Also keep in mind, the outdated courses colleges provide - for-profits not spending the money to keep up, regardless of reason, even the new #CSForall initiative has an email going around that says "Plus, stereotypes perpetuated by media portrayals, unconscious bias, the unsung history of CS heroes like Grace Hopper, and outdated classroom courses - they often 'opt-out' of CS even when it is offered." That email states point blank that colleges are NOT putting out the materials companies rightly want. So many students screwed over and it's now admitted on all levels of citizenry. So, yes, there could really be a case for penalty-free forgiveness or partial refunds, since companies have had to do training where the schools were unable or unwilling to and it has affected society in all aspects too.

    Source:
    http://www.ladailypost.com/content/computer-science-all
     
  19. SLC Flyfishing thread starter Suspended

    SLC Flyfishing

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    #19
    This is what I'm interested in hearing people's varying opinions on. Thanks for the response.
     
  20. jnpy!$4g3cwk macrumors 65816

    jnpy!$4g3cwk

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    #20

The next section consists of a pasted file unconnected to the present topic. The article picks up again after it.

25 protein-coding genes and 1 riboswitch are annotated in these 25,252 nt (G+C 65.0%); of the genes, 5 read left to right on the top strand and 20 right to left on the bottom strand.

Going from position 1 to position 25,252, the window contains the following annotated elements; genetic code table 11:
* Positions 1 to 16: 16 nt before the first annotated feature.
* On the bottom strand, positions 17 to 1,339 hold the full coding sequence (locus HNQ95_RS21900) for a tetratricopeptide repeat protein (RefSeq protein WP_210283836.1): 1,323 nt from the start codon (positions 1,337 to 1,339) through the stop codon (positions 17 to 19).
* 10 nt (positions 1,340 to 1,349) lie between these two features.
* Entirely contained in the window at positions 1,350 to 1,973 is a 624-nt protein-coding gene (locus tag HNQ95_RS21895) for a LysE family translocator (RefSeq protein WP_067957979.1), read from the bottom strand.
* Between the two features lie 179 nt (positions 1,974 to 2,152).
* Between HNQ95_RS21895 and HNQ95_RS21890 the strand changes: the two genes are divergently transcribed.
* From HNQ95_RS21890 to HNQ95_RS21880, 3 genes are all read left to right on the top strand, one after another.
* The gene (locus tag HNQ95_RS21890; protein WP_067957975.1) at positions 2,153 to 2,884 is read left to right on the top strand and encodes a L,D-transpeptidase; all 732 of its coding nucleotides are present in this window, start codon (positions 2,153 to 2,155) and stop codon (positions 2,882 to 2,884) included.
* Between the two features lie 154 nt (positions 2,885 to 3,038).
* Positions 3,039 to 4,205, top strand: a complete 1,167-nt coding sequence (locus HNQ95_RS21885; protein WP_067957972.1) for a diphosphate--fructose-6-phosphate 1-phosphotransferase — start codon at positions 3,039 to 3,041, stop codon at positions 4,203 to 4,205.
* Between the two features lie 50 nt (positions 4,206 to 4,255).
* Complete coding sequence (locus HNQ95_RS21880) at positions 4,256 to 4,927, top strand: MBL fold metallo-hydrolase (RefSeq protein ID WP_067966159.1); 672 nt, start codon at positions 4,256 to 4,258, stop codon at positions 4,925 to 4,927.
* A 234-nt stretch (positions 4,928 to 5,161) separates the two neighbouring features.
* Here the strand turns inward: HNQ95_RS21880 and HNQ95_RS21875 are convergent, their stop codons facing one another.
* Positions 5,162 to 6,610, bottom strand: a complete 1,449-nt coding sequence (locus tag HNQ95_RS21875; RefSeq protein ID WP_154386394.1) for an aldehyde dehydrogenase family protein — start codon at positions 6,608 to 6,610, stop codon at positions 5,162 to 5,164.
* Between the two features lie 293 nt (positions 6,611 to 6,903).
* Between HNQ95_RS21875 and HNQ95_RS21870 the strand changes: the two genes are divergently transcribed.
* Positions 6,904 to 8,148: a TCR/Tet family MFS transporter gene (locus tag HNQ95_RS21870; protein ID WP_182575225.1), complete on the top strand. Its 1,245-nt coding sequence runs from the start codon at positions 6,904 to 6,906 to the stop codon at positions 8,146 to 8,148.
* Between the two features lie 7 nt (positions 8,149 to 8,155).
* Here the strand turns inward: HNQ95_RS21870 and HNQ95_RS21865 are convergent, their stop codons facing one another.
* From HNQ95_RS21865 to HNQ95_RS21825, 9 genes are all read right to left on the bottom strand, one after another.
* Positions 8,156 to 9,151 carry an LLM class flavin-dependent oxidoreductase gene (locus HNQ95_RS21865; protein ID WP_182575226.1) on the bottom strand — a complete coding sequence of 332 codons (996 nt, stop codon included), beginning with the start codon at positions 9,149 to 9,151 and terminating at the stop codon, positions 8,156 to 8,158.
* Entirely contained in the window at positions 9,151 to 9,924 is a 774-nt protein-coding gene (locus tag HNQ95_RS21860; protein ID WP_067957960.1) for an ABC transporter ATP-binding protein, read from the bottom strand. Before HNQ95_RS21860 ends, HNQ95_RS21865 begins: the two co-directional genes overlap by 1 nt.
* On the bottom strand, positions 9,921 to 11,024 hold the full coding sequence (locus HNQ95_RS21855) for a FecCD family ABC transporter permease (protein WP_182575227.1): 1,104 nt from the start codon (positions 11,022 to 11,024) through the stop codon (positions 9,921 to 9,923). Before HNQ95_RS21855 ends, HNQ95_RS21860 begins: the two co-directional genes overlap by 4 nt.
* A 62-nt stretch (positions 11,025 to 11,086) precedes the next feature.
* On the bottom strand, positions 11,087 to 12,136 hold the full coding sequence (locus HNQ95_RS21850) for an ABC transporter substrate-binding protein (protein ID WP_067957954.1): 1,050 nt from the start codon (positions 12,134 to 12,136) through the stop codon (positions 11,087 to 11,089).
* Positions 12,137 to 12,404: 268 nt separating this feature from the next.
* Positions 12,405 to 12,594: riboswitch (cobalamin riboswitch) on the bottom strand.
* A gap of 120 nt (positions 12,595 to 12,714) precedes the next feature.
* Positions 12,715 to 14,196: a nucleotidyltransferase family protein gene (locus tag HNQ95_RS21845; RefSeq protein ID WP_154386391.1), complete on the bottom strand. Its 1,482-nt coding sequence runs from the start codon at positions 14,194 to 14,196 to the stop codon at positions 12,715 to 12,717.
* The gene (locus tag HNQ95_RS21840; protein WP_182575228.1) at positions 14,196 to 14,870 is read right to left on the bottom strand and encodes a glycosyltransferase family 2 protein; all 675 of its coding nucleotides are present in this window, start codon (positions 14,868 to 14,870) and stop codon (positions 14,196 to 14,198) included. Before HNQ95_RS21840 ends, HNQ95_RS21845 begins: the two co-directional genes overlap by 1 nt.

I think a certain amount of liberal education for everyone is priceless. But, what I think you are asking is about highly specialized vocational training. I think you should make sure that you are getting a reasonable ROI. There are career calculators out there and articles that discuss these things. A Harvard Law degree is likely a good investment. A PhD in Art History from Lubbock U. is probably not. There is no one number for everyone, because, some degrees when completed will pay off big in ten years, while others will never pay off -- you would be better off working for Starbucks.
     
  21. SLC Flyfishing thread starter Suspended

    SLC Flyfishing

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    #21
    Right, this is common knowledge.

    What I'm saying is what do you think a reasonable amount to be OK with would be for someone going into teaching? Or Any other field you wish to highlight?
     
  22. jnpy!$4g3cwk macrumors 65816

    jnpy!$4g3cwk

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    #22
    I don't think there is that simple a rule of thumb. The more difficult and costly professions typically follow more complicated learning curves. Particularly law and medicine. For a somewhat simpler career goal, like an accounting degree, you probably could develop a "safe" rule of thumb, based on the idea that almost anyone with a certain degree should be able to make, say, $10,000/year more than minimum wage at any stage. (This would not account for an outstanding accountant who ends up being CFO at Google.) But, it really depends on the particular degree from the particular school how much it is worth in the marketplace.